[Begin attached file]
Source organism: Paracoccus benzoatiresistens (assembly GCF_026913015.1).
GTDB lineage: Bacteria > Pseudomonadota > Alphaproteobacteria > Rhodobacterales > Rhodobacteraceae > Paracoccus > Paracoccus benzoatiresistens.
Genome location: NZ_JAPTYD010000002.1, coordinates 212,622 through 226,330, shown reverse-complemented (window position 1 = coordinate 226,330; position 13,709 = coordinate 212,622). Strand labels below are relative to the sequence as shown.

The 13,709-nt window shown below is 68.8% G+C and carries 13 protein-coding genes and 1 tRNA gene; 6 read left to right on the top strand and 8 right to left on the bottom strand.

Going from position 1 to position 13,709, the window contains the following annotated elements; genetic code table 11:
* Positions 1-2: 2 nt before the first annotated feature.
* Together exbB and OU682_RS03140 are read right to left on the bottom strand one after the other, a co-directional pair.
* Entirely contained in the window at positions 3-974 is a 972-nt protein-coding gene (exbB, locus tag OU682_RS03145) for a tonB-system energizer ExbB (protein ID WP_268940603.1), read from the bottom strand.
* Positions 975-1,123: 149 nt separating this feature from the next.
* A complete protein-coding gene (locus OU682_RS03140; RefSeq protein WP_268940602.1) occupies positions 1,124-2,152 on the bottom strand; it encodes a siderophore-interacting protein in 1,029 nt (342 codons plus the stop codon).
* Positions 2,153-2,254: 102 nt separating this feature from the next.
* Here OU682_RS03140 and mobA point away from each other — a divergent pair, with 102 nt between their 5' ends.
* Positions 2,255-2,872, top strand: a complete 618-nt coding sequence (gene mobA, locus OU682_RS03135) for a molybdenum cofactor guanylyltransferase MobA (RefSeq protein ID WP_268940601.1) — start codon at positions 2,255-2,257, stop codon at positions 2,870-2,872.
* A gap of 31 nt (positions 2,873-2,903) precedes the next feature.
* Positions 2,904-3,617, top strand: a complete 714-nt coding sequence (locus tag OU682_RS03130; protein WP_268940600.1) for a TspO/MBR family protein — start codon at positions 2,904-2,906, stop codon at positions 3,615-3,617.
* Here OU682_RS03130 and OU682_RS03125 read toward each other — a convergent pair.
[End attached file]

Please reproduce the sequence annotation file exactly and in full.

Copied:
Source organism: Paracoccus benzoatiresistens (assembly GCF_026913015.1).
GTDB lineage: Bacteria > Pseudomonadota > Alphaproteobacteria > Rhodobacterales > Rhodobacteraceae > Paracoccus > Paracoccus benzoatiresistens.
Genome location: NZ_JAPTYD010000002.1, coordinates 212,622 through 226,330, shown reverse-complemented (window position 1 = coordinate 226,330; position 13,709 = coordinate 212,622). Strand labels below are relative to the sequence as shown.

The 13,709-nt window shown below is 68.8% G+C and carries 13 protein-coding genes and 1 tRNA gene; 6 read left to right on the top strand and 8 right to left on the bottom strand.

Going from position 1 to position 13,709, the window contains the following annotated elements; genetic code table 11:
* Positions 1-2: 2 nt before the first annotated feature.
* Together exbB and OU682_RS03140 are read right to left on the bottom strand one after the other, a co-directional pair.
* Entirely contained in the window at positions 3-974 is a 972-nt protein-coding gene (exbB, locus tag OU682_RS03145) for a tonB-system energizer ExbB (protein ID WP_268940603.1), read from the bottom strand.
* Positions 975-1,123: 149 nt separating this feature from the next.
* A complete protein-coding gene (locus OU682_RS03140; RefSeq protein WP_268940602.1) occupies positions 1,124-2,152 on the bottom strand; it encodes a siderophore-interacting protein in 1,029 nt (342 codons plus the stop codon).
* Positions 2,153-2,254: 102 nt separating this feature from the next.
* Here OU682_RS03140 and mobA point away from each other — a divergent pair, with 102 nt between their 5' ends.
* Positions 2,255-2,872, top strand: a complete 618-nt coding sequence (gene mobA, locus OU682_RS03135) for a molybdenum cofactor guanylyltransferase MobA (RefSeq protein ID WP_268940601.1) — start codon at positions 2,255-2,257, stop codon at positions 2,870-2,872.
* A gap of 31 nt (positions 2,873-2,903) precedes the next feature.
* Positions 2,904-3,617, top strand: a complete 714-nt coding sequence (locus tag OU682_RS03130; protein WP_268940600.1) for a TspO/MBR family protein — start codon at positions 2,904-2,906, stop codon at positions 3,615-3,617.
* Here OU682_RS03130 and OU682_RS03125 read toward each other — a convergent pair.